Kitty Keeton: “musings and incidents that are only part of the things I could tell”

Things have been fairly unpredictable in my family the past year.  Dad has not been in the best of health.  So I am going to fall back on a Kitty Keeton story for the blog.  This is the first 3 pages or so of his memoir.  With a few random pictures I have around.

The Old Muren School Pump

This picture is of the old pump from the Muren School that stood in the field on the corner for years before someone tore it out.

ORVAL “KITTY” KEETON
For those who knew Orval Keeton, you know that he was never short of stories that he was delighted to tell. Over a period of several months in 1980, while he was 82 years old, he wrote of many of his memories and life experiences. He referred to this compilation of stories as ‘musings and incidents that are only part of the things I could tell”. In the following pages he writes of a large variety of subjects: school pranks, farming, snakes, hunting, coal mining, fishing, skunks, Barber Shop conversations, ghost stories, the KKK, old age, his self—taught detective and lawyer ability, and his Black Lung case … to name a few. All of these incidents paint a picture of what life was like in the early 1900’s and also demonstrate his enthusiasm for life. It is our hope that “Kitty’s” family and friends will find his writing as interesting and entertaining as we have. Tim and Kristi Keeton 1984
CHILDHOOD
Born: 9/3/1897 Pike County, Indiana. Grandmother’s Home. Located near (Massey, so called)but officially Patoka Grove Church, ME. Built in 1843. My first remembrance was at Bill Dorsey’s place, on the Winslow and Cato road. I can remember that Bill Dorsey brought a fish to our home located on his land, and mother cooked the fish and he ate with us. I also remember Mother threw out the meal she put on to fry, through the north window for the birds to eat. I also remember that Uncle Bill had a mine on his farm and was told that Father hauled coal for Dorsey with a team of horses and wagon even to Otwell, North East, or anyplace Dorsey had a sale.

Bess Dorsey, a cousin of mine, and Bill and Nana Keeton Dorsey possibly was a baby tender for me, because I can remember she took me to a shade tree near the mine, between our little home and the mine, and used corn husks and sourdock burrs to make baskets.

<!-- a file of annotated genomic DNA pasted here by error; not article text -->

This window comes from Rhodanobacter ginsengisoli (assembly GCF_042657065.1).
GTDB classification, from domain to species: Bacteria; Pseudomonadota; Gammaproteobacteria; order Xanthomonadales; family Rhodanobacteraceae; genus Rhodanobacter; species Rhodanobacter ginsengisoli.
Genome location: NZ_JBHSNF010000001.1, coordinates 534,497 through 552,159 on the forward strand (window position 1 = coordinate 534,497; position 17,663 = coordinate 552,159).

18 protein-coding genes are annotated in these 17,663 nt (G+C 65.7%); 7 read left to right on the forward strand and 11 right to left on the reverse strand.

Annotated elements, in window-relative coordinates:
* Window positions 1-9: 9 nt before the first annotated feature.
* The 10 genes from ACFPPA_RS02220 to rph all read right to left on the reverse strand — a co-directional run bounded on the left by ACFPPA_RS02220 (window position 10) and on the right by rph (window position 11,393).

I can’t recall the school house name that was about one block distance from our house. But I can remember that there was a slat gate at the south end of the school ground to Uncle’s farm. I was caught trying to go between the slats of the gate by my mother . I cried and told Mother that I was going to school to see Bess. Mother threatened to spank me for running off, but I remember she had to laugh when I told her the reason I was there so I didn’t get spanked.

I can’t remember my Father in the wagon, hauling coal as I was told that sometimes he left before daybreak, and got back sometimes after dark. Funny, but I can’t remember Aunt Nana at that time. But in the years to follow, she was a real fine Aunt to me, always giving me something gloves, hats. Dorseys had two sons, Virgil and Fred. So Aunt Nan so we called her knew what boys needed. This is all I can remember of the Dorsey home.
—1—

Snakey Point Lily

The water lilys are blooming at Snakey Point right now. Pretty site if you get the chance to go out there.

ABERDEEN HOME, THE SECOND HOME THAT I REMEMBER
I remember we lived in a small home at Aberdeen, just about a half mile from the Carbon Mine, then later Sophia, and last name even now known as Muren. Aberdeen was north of Carbon. I was really young when we moved there. Father was then working at Ingle Coal Mine Number 5 as a flat trimmer. His job was to use a pinch bar under the wheels of the flat cars that the coal was loaded in, to ship out on Southern Railway. And after getting the cars rolling get on top and turn the large wheel for brakes to put cars under the chutes or under tipple to fill with coal. There were other helpers to help. The mine was about a mile and quarter from our home. That was on possibly a couple of acres at South East corner of I think a 40 acre tract of land that belonged to my Grandfather John Thomas Keeton.

Uncle George Keeton (George Keeton was the brother of Grandpa John Thomas. The only time I saw him he brought me a boiled turkey egg that day) helped cut wood from a fallen tree by that home. There was a spring about half way to the road. Since our home was on the SE Corner, the road was a quarter mile from our home. Grandpa Keeton farmed the rest of the farm and Uncle Ed Keeton was home then and helped farm our home that was owned by Father. There was a house and a real nice little barn.